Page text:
This much is clear: Commager is leery at best, and opposed and worst, to the idea of private ownership of television broadcasting.  It may be the norm here, he states, but not in the rest of the world.  Which, one would suppose, is why there's such a call for American television programs in the rest of the world, right?  Or why the shows imported from Britain so closely resemble ones being shown here.  Henry Steele Commager is not a stupid man, but he's something like a lumbering ox, an easy target.  He makes some very good points about the problems and challenges of television, but like so many, fails to come up with many answers.  I can't really fault him for that, either, though - after all, you don't see many coming from me, do you?


On the other hand, For the Record gives us a speech by Edwin Bayley, VP of National Educational Television (NET), who says that money for educational television should come neither from federal nor state government.  Once you get government involved in funding, Bayley says, "the inclination is to dictate program content."  He cites various civil rights programs that were rejected by educational television stations in the South due to worries "they would offend state legislatures that had provided them with funds."  The preferred source for funding, according to Bayley, is "foundations, industry and business."

Not much to see in the Teletype sections this week, other than a note that "ABC's daytime show Confidential for Women goes off the air July 8.  It'll be replaced by The Newlywed Game."  We all know how that turned out.  CBS has a new Peanuts cartoon planned for around Halloween, and hopes that It's the Great Pumpkin, Charlie Brown will have some of the success of A Charlie Brown Christmas.

The fortunes of dramatic programming ebb and flow in TV Guide, depending on what year you read.  This year it's a bull market for drama, with ABC talking about a monthly Sunday Night at the Theatre in addition to Stage 67.  NBC is producing a version of "Othello," while CBS, basking in the glow from their critically acclaimed production of "Death of a Salesman," looks to duplicate the results with "The Crucible" and "The Glass Menagerie," which wind up airing on CBS Playhouse.  Just wait a year or two, and the tide will turn again.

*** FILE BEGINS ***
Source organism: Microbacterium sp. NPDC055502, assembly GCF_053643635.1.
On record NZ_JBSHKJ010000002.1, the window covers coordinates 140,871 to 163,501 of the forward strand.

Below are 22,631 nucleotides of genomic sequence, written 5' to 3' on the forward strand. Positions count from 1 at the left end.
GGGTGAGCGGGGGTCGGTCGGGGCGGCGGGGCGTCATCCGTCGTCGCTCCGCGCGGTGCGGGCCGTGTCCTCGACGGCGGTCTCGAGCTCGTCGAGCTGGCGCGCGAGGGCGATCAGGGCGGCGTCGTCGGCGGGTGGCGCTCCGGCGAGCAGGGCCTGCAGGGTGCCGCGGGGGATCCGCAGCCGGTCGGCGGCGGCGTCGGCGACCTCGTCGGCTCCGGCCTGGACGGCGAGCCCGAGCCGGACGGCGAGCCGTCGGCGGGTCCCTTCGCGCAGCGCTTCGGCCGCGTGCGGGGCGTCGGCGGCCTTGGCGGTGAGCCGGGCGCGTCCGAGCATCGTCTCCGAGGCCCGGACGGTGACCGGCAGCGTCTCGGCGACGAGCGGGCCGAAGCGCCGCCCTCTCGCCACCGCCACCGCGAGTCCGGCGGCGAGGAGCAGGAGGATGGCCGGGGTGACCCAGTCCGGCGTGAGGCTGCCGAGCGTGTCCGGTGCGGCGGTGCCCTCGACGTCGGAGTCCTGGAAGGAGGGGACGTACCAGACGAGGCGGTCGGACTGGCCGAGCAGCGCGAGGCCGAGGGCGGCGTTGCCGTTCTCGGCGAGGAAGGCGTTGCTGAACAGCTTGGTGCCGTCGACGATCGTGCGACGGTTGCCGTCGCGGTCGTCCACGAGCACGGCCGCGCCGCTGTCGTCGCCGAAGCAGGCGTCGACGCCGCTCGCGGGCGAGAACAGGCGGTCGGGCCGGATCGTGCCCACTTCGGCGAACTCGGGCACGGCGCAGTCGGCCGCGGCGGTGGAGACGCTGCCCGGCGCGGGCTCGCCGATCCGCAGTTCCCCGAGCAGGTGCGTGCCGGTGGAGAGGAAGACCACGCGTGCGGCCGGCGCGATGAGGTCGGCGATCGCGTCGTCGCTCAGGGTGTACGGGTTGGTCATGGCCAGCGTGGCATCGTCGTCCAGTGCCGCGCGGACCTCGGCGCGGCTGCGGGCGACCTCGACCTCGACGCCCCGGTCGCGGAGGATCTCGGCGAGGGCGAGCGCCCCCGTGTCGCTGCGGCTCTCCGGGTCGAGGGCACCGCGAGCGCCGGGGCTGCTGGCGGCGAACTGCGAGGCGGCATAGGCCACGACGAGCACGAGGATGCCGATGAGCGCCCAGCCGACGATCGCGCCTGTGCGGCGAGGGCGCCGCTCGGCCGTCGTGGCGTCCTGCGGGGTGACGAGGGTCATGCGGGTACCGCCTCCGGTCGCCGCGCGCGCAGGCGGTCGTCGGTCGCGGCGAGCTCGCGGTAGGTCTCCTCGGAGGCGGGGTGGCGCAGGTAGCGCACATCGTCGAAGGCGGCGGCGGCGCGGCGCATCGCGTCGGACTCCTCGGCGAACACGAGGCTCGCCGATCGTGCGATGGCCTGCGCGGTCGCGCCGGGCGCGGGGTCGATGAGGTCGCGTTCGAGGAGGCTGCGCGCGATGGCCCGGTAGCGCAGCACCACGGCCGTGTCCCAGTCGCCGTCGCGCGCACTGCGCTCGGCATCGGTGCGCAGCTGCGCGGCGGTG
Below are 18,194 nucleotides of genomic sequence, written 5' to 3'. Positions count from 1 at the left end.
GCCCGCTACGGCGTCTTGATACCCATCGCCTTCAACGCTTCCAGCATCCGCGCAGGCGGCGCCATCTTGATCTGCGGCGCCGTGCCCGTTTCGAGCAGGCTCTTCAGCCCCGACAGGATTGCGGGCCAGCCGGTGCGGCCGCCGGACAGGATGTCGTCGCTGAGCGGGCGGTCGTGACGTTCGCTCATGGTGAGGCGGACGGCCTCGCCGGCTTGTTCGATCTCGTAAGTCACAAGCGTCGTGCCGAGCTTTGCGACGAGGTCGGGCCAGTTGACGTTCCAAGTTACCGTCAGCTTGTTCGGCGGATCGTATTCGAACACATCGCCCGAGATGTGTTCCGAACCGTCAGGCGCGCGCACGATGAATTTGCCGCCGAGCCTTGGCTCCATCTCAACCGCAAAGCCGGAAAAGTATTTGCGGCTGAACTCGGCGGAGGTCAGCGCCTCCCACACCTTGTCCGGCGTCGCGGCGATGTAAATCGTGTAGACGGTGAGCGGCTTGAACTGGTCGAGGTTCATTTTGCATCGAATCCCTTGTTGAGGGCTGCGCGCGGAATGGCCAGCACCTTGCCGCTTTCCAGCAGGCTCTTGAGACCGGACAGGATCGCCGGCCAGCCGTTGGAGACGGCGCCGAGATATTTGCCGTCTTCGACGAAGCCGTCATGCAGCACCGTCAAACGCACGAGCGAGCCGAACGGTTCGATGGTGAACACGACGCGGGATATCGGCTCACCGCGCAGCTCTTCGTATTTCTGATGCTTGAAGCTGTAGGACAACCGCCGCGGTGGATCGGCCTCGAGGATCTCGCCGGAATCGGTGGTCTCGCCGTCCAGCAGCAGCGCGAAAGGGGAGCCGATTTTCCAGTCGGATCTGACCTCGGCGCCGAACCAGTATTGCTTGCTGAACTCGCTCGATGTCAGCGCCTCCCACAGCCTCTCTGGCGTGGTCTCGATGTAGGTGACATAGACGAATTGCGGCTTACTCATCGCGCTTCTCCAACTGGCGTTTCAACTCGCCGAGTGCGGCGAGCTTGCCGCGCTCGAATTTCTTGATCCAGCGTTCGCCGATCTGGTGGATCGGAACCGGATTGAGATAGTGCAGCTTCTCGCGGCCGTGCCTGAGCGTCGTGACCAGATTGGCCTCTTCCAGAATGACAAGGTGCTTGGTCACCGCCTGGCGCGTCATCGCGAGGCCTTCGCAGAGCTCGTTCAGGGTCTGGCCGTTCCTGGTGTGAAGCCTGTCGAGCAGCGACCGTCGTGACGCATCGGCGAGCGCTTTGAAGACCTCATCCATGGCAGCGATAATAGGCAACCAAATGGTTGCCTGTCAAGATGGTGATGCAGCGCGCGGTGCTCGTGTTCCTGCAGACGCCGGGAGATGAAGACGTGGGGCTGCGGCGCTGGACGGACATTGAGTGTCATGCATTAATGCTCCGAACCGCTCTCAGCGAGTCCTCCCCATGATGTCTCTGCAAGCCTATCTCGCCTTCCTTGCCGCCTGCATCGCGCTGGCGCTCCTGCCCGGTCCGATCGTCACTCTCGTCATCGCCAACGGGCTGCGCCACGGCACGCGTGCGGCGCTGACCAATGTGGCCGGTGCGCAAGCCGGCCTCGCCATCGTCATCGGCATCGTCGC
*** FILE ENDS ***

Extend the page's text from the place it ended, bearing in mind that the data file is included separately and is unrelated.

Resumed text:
"Unlike the U.S. House and Senate," the British House of Lords is considering bringing television cameras in to the chamber.  They've agreed to a trial run, over the objections of Lord Balfour, who memorably observed that televising the Lords (which would invariably lead to cameras in the House of Commons as well) might cause viewers to look at the House "rather as a zoo, and frankly I do not think the public would like all the exhibits."  As he said this, notes TV Guide, "at least two members were asleep, and several front-benchers were hunched down in their seats, their feet wedged against the tables opposite them."  Good thing that would never happen in this country.


We're in the summer rerun season now, and it's quite possible the stories for the next couple of months might be shorter, concentrating on fewer topics.  There's not a lot to be gained from reviewing a rerun, and I've written about many of the summer replacement shows in the past, so I may wind up with two- or three-topic stories from time to time, a bit of a change from what we're used to.  On the other hand, I may not - the only way you'll know for sure is to keep tuning in. TV  

June 17, 2015

"Major Hochstetter, Gestapo"

How's that for a provocative title?  It is, or should be, the title of a book that I'm hoping one of you out there will write someday.  Now, I know what you're thinking - I'm a writer; why don't I write it myself?  Good point, which can be answered thus:  yes, I may be a writer, perhaps even a novelist, but I'm no good at crafting a mystery, which is what this would be.  I'll be happy to serve as consultant for you, though.  And I don't even ask for much of anything in return; this is another of my ideas which I pass along to you at no charge, which means it's worth exactly what you pay for it.